London Sinfonietta/Knussen – Resonances: A Portrait of Niccolò Castiglioni

Inizio di movimento
Movimento continuato
Catch and Release [UK premiere]
surrounded by distance [ACE Study Tours commission: world premiere]

Sarah Nicolls (piano)

London Sinfonietta
Oliver Knussen

Reviewed by: Colin Anderson

Reviewed: 8 June, 2008
Venue: Southbank Centre, London – Queen Elizabeth Hall

Niccolò Castiglioni (1932-96)For anyone happily encamped in the classics and equally responsive to the new and the unfamiliar, this was a night of difficult decision-making. How to choose from an embarrassment of riches! In the Barbican Hall, Haitink and Brendel joined the London Symphony Orchestra; in Wigmore Hall Daniel Propper was playing Schubert’s last three piano sonatas; and, right next door to the Queen Elizabeth Hall, the Philharmonia Orchestra was giving a concert with Dudamel and Shaham. This London Sinfonietta presentation, which drew a sizeable audience, proved to be an enlightening evening – not least for getting to know the music of Niccolò Castiglioni (1932-96).

The programme was neatly arranged; pieces by Castiglioni (the outer ones being for piano and ensemble) framing two 20-minute premieres. Castiglioni himself is a fascinating figure; he had the same teacher as did Luciano Berio (Giorgio Federico Ghedini), he took no sides between Schoenberg and Stravinsky (embracing both) and his musical and literary interests were wide and diverse – from Italian Baroque to Lewis Carroll. He was also a pianist and although he studied at Darmstadt (with all that that implies regarding pushing musical boundaries) Castiglioni’s musical mentors also included pianist Friedrich Gulda, pianist and conductor Carlo Zecchi and composer Boris Blacher. Furthermore Castiglioni wasn’t rooted in his native Italy for in the 1960s he lived and taught in the United States.

Sarah Nicolls This concert covered Castiglioni’s music composed between 1958 and 1989. Sarah Nicolls opened with the 3-minute piano solo, Inizio di movimento (1958), fragile if expressive and building to a deft intercourse of notes; then the London Sinfonietta (strings, winds, brass, harp and celesta) joined Nicolls for the thematically-related Movimento continuato (1959 – the first performance, that year, given with the composer as soloist and Pierre Boulez conducting), a cocktail of rarefied and thunderous gestures, eerie stillness disrupted by volatile interjections and with a surprisingly witty ending.

The 8-minute Tropi, also 1959 – for flute, clarinet, violin, cello, piano and percussion – makes much use of silence and refinement, not least in Castiglioni’s use of three different sizes of cymbal.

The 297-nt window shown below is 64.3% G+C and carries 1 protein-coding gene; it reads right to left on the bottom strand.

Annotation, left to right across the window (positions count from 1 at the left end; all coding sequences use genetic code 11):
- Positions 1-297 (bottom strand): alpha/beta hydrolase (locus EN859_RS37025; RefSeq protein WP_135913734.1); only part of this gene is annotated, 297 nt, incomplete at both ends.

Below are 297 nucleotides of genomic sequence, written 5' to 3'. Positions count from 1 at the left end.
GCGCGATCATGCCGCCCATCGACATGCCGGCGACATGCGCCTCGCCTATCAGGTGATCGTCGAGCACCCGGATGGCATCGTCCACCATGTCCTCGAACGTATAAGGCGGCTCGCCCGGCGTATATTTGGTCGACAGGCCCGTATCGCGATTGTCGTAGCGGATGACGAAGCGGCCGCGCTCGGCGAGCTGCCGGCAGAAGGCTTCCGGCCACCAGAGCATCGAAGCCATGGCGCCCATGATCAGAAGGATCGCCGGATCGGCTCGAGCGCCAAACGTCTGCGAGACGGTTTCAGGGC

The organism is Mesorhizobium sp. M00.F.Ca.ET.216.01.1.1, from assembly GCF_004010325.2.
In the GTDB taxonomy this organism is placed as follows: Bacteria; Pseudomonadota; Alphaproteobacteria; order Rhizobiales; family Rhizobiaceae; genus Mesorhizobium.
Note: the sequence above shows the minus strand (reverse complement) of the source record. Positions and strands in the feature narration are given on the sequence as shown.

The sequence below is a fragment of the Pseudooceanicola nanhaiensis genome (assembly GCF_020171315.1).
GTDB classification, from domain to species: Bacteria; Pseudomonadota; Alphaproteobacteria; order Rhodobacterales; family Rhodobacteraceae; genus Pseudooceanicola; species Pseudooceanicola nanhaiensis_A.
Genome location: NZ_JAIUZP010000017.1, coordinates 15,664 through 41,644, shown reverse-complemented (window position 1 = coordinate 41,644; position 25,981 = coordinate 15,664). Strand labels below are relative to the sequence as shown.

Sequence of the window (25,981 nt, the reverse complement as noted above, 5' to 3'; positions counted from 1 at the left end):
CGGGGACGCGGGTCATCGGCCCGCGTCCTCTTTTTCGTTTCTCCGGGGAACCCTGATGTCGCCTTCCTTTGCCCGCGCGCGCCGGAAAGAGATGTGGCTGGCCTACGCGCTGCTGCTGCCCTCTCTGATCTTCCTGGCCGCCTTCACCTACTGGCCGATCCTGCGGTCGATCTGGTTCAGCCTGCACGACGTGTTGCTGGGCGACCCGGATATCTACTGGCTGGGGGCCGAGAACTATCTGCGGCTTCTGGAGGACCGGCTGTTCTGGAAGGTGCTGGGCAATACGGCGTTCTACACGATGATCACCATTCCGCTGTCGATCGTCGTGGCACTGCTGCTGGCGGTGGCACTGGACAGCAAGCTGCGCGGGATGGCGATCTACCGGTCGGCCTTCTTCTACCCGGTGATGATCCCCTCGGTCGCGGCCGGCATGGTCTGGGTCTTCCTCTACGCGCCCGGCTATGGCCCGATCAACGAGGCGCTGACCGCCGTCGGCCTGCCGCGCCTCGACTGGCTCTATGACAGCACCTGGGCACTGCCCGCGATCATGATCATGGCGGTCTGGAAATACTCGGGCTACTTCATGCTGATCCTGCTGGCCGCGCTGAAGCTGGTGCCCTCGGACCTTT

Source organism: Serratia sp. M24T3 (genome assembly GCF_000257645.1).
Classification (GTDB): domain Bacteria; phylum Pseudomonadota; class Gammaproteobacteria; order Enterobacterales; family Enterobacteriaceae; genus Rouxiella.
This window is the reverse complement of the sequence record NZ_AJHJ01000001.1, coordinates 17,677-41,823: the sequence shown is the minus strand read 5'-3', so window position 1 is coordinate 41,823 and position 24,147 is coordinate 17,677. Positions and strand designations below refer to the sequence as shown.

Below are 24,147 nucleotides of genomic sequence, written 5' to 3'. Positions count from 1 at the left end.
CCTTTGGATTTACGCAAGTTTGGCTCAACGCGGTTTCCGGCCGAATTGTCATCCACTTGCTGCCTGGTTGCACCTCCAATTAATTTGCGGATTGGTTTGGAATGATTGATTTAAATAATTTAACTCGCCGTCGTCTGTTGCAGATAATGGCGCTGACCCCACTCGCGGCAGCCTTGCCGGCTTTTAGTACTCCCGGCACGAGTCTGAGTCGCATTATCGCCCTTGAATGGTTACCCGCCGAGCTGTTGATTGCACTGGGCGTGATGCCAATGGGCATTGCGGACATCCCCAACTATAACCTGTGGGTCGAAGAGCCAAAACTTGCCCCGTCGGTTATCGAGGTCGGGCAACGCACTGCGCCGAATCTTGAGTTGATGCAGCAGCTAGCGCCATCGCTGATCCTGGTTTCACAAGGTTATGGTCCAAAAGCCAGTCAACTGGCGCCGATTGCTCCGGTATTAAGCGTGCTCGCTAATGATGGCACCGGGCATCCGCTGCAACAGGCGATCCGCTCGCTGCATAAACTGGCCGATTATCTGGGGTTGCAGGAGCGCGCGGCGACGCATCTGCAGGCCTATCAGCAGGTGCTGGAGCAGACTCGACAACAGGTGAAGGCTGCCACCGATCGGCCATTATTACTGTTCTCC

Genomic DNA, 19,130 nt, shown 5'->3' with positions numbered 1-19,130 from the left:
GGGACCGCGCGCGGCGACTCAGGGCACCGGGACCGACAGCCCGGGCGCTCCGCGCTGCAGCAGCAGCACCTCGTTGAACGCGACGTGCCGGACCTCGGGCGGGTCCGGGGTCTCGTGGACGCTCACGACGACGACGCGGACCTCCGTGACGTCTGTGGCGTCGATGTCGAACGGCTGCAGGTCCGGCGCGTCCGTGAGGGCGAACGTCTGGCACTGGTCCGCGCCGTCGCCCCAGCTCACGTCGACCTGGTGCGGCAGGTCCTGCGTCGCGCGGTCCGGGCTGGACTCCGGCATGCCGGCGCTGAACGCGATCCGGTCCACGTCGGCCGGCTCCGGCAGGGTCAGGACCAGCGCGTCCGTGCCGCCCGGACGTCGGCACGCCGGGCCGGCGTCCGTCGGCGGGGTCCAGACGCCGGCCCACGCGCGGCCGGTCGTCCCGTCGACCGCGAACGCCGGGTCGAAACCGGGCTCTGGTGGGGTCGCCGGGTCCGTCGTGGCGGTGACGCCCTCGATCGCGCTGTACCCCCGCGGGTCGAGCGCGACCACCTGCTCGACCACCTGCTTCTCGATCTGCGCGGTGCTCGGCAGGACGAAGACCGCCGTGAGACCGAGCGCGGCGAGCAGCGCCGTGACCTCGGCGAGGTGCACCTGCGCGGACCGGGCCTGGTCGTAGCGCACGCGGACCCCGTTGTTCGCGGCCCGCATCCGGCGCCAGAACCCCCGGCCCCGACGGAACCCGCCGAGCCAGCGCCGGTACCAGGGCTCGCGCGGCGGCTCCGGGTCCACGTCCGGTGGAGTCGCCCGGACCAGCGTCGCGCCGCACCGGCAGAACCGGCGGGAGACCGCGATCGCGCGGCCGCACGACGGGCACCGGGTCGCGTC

Both Risognanze (Re-dreaming, 1989) and Quodlibet (1976) proved to be extraordinarily compelling. The former (for 16 players, including upright piano and harmonium) consists of 15 very short movements – aphorisms really – that play for as many minutes, even less when one considers the extended pauses that Knussen inserted between each one – just right to savour what we had listened to and with time to anticipate the next. This is music of remarkable economy (a debt to Webern) and yet with equally remarkable potency. Transfixing!

Nicolls returned for Quodlibet, another unfailingly communicative work, and requiring the largest ensemble of the evening (20+ players), quizzical music of reiteration, and pathos in the middle movement, Castiglioni’s dense web of polyphony mesmerising in effect, moments of 18th-century pastiche so-belonging to the whole.

Oliver Knussen. Photograph: Mykel NicolaouEven on a first hearing, one can salute Risognanze and Quodlibet as masterpieces.

The new works were both beguiling if rather too long for their material. Catch and Release (2006) by Esa-Pekka Salonen (who studied with Castiglioni) is scored for the same instruments as Stravinsky’s The Soldier’s Tale (clarinet, bassoon, trumpet, trombone, percussion, violin and double bass). The outer movements are both jazzy and joyous (the first nodding to Stravinsky, not just ‘Soldier’ but possibly to Ebony Concerto, too), the finale an unstoppable toccata. In between, the ‘cool’ middle movement (‘Aria’) has it Satie-esque moments, a pastorale of endless melody.

Silvina Milstein (born 1956 in Buenos Aires), a student of both Judith Weir and Alexander Goehr, explains her surrounded by distance (2008, for 14 players including flutes, clarinets, horn, six strings, harp, celesta and percussion) as “…exploring the indefinable, yet seemingly precise manner in which musical shapes and configurations arise spontaneously in the space of awareness as evocative appearances and illusory continuities … a display of magical appearances…”. The aural result is of fleeting sound-images in which texture and atmosphere abound and which seem in a state of (Impressionistic?) flux that comes more into focus in rare moments of animation; by the end of the journey one wanted to listen to surrounded by distance again. The composer, who teaches at King’s College London, was in attendance.

It goes without saying that all the performances were impeccable and committed (Knussen conducting each work with dedicated assurance); and were recorded, too, but whether for BBC Radio 3 and/or the Sinfonietta’s own label was not indicated.

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